We’re Going to Need a Bigger Pocket
The compact Judge Public Defender is built on the smaller Taurus Model 85 frame, making this 2-inch snub nose one of the most potent close-quarters combat handguns in the world.
You can’t exactly call the new Taurus Judge Model 4510 “Public Defender” a slim pocket pistol, but the more compact dimensions of this powerful little .410 ga. revolver make it suitable for concealed carry. Unlike its medium-sized frame predecessors, the PD is based on the smaller .38 Special +P Taurus Model 85 frame. You still get a 5-shot revolver, but one that is lighter, shorter, a tad narrower and easier to carry concealed than the original 2-1/2 inch Judge or new 3-inch Magnum model.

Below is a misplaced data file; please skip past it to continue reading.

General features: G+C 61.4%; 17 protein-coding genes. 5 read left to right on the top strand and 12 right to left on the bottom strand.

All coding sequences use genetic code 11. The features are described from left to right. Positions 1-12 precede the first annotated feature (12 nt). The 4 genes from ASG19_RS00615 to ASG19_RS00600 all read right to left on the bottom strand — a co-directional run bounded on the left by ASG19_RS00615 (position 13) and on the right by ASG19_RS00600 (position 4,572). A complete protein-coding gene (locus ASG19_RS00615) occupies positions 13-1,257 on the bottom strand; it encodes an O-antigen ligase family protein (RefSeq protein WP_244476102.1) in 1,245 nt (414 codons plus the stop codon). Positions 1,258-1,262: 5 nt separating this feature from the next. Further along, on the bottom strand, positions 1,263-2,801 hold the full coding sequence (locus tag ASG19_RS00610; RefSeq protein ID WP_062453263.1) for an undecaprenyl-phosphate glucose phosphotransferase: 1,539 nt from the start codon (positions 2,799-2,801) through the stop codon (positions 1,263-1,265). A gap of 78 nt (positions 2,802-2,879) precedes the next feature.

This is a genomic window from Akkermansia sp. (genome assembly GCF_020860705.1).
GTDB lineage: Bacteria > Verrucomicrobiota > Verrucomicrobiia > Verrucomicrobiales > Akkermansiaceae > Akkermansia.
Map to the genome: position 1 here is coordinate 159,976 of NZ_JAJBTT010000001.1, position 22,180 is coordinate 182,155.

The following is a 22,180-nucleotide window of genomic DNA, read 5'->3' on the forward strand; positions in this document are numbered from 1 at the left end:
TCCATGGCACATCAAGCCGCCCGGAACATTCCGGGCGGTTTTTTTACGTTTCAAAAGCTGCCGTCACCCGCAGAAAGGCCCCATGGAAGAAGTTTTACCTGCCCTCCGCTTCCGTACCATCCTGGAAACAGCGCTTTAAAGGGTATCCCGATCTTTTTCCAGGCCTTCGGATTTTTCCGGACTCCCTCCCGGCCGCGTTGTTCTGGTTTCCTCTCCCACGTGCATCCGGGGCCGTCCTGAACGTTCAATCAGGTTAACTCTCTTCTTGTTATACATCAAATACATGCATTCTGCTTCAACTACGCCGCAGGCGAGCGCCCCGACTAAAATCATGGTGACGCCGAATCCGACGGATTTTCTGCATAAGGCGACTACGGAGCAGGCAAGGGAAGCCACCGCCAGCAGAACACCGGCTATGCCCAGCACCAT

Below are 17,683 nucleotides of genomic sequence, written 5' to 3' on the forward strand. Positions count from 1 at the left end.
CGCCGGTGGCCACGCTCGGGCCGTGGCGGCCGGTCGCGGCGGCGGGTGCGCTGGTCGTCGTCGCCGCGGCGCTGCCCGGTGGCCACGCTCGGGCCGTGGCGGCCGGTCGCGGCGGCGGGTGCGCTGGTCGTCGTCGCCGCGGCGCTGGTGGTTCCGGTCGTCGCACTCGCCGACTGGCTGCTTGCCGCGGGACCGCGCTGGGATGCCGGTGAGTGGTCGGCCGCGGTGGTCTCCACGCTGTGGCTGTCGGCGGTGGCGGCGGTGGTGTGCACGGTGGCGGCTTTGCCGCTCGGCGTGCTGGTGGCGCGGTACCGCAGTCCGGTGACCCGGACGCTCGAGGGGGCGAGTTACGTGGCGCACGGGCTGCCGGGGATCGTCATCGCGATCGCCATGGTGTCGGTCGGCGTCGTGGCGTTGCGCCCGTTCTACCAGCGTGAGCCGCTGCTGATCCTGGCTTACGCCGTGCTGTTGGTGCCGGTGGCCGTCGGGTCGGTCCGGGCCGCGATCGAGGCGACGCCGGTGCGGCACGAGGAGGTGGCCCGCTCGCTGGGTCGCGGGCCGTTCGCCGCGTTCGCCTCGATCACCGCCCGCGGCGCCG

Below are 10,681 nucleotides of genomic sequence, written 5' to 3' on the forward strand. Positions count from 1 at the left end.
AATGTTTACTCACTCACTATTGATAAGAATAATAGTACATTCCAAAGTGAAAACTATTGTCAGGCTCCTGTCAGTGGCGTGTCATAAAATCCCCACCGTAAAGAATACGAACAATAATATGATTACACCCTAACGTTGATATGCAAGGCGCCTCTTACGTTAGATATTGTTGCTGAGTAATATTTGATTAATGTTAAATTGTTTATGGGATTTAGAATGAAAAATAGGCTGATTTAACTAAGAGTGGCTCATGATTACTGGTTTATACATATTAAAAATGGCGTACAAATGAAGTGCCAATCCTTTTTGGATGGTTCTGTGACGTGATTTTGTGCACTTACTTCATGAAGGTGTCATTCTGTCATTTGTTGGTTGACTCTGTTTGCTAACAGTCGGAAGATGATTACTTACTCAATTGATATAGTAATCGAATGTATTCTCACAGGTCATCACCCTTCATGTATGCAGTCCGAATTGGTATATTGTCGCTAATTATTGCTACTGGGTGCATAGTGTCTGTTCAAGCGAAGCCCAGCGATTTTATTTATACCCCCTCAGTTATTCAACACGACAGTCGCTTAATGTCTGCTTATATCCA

As a defensive firearm, the Judge PD dispenses a unique kind of justice when loaded with 2-1/2 inch .410 ga. buckshot. “The thing you have to remember, says Morrison, “is that the [shot shell] pellet doesn’t know if it is spraying from a shotgun barrel or a pistol, it is coming at you at about 950 feet per second, and with new 2-1/2 inch .410 ga. 000 loads firing up to four pellets of approximately .36 caliber (.350) diameter, the results at close range are devastating.” It’s like being hit four times at once, or the equivalent of two double taps! Morrison adds that Federal Premium’s new .410 ga. four pellet 000 buckshot Personal Defense shells and Winchester’s new PDX-1 .410 loads for the Public Defender (and other Judge models) offer unprecedented stopping power. According to Winchester, the PDX-1 is “…effective in both shotguns and 410 compatible handguns. [The] PDX-1 in 410 ga. features a distinctive black hull and black oxide high-base head and combines three plated Defense Disc projectiles and 12 pellets of plated BB shot. The result is the ideal personal protection load for short-range engagement with the performance needed to stop threats. Designed for use in the Taurus Judge, this new personal defense round provides maximum protection at close range.”